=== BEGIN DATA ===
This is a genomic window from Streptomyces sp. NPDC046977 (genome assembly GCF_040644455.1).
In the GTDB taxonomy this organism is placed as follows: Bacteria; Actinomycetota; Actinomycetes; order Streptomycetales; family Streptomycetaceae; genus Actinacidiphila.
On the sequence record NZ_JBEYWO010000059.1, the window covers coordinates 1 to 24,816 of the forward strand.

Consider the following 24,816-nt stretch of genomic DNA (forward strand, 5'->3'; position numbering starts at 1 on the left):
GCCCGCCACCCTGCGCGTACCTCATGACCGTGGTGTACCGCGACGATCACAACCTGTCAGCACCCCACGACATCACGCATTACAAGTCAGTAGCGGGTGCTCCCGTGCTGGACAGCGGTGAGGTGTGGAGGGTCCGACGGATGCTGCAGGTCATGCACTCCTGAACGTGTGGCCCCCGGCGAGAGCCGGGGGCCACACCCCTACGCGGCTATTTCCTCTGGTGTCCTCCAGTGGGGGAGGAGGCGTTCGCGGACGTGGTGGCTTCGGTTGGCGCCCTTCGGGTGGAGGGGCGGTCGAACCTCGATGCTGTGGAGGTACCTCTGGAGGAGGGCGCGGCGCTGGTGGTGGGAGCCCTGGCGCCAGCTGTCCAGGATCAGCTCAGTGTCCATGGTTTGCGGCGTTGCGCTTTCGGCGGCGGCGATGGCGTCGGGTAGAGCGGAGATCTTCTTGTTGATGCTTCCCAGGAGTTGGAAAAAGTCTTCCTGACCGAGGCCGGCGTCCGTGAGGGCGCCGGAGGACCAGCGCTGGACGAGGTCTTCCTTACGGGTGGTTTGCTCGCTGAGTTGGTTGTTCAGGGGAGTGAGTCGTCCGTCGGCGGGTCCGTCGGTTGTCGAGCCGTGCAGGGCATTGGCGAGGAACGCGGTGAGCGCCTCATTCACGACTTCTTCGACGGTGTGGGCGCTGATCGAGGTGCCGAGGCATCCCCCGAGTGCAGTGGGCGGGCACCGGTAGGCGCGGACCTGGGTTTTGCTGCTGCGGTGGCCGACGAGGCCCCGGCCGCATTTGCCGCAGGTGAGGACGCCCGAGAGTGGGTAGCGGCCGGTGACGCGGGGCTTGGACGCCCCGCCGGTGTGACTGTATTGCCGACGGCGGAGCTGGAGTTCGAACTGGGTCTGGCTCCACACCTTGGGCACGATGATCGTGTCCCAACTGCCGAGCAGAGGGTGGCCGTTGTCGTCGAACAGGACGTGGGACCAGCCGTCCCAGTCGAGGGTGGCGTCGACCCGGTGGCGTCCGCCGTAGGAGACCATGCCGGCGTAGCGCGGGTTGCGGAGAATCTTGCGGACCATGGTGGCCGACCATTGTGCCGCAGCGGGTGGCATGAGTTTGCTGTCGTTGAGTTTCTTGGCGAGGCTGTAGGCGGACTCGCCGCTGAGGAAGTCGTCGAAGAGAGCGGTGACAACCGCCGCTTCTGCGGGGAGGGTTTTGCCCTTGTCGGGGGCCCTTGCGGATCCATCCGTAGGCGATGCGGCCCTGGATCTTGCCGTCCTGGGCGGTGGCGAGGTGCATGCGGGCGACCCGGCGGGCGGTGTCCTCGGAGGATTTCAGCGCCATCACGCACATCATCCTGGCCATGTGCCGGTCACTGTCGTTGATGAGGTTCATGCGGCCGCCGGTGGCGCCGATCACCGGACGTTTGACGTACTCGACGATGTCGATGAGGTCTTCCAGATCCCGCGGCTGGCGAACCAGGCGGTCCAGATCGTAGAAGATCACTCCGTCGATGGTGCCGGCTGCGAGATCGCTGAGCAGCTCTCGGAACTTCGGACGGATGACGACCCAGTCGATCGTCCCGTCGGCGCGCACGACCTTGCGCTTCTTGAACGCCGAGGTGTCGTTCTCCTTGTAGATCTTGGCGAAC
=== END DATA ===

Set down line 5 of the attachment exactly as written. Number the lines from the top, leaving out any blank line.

GCCCGCCACCCTGCGCGTACCTCATGACCGTGGTGTACCGCGACGATCACAACCTGTCAGCACCCCACGACATCACGCATTACAAGTCAGTAGCGGGTGCTCCCGTGCTGGACAGCGGTGAGGTGTGGAGGGTCCGACGGATGCTGCAGGTCATGCACTCCTGAACGTGTGGCCCCCGGCGAGAGCCGGGGGCCACACCCCTACGCGGCTATTTCCTCTGGTGTCCTCCAGTGGGGGAGGAGGCGTTCGCGGACGTGGTGGCTTCGGTTGGCGCCCTTCGGGTGGAGGGGCGGTCGAACCTCGATGCTGTGGAGGTACCTCTGGAGGAGGGCGCGGCGCTGGTGGTGGGAGCCCTGGCGCCAGCTGTCCAGGATCAGCTCAGTGTCCATGGTTTGCGGCGTTGCGCTTTCGGCGGCGGCGATGGCGTCGGGTAGAGCGGAGATCTTCTTGTTGATGCTTCCCAGGAGTTGGAAAAAGTCTTCCTGACCGAGGCCGGCGTCCGTGAGGGCGCCGGAGGACCAGCGCTGGACGAGGTCTTCCTTACGGGTGGTTTGCTCGCTGAGTTGGTTGTTCAGGGGAGTGAGTCGTCCGTCGGCGGGTCCGTCGGTTGTCGAGCCGTGCAGGGCATTGGCGAGGAACGCGGTGAGCGCCTCATTCACGACTTCTTCGACGGTGTGGGCGCTGATCGAGGTGCCGAGGCATCCCCCGAGTGCAGTGGGCGGGCACCGGTAGGCGCGGACCTGGGTTTTGCTGCTGCGGTGGCCGACGAGGCCCCGGCCGCATTTGCCGCAGGTGAGGACGCCCGAGAGTGGGTAGCGGCCGGTGACGCGGGGCTTGGACGCCCCGCCGGTGTGACTGTATTGCCGACGGCGGAGCTGGAGTTCGAACTGGGTCTGGCTCCACACCTTGGGCACGATGATCGTGTCCCAACTGCCGAGCAGAGGGTGGCCGTTGTCGTCGAACAGGACGTGGGACCAGCCGTCCCAGTCGAGGGTGGCGTCGACCCGGTGGCGTCCGCCGTAGGAGACCATGCCGGCGTAGCGCGGGTTGCGGAGAATCTTGCGGACCATGGTGGCCGACCATTGTGCCGCAGCGGGTGGCATGAGTTTGCTGTCGTTGAGTTTCTTGGCGAGGCTGTAGGCGGACTCGCCGCTGAGGAAGTCGTCGAAGAGAGCGGTGACAACCGCCGCTTCTGCGGGGAGGGTTTTGCCCTTGTCGGGGGCCCTTGCGGATCCATCCGTAGGCGATGCGGCCCTGGATCTTGCCGTCCTGGGCGGTGGCGAGGTGCATGCGGGCGACCCGGCGGGCGGTGTCCTCGGAGGATTTCAGCGCCATCACGCACATCATCCTGGCCATGTGCCGGTCACTGTCGTTGATGAGGTTCATGCGGCCGCCGGTGGCGCCGATCACCGGACGTTTGACGTACTCGACGATGTCGATGAGGTCTTCCAGATCCCGCGGCTGGCGAACCAGGCGGTCCAGATCGTAGAAGATCACTCCGTCGATGGTGCCGGCTGCGAGATCGCTGAGCAGCTCTCGGAACTTCGGACGGATGACGACCCAGTCGATCGTCCCGTCGGCGCGCACGACCTTGCGCTTCTTGAACGCCGAGGTGTCGTTCTCCTTGTAGATCTTGGCGAAC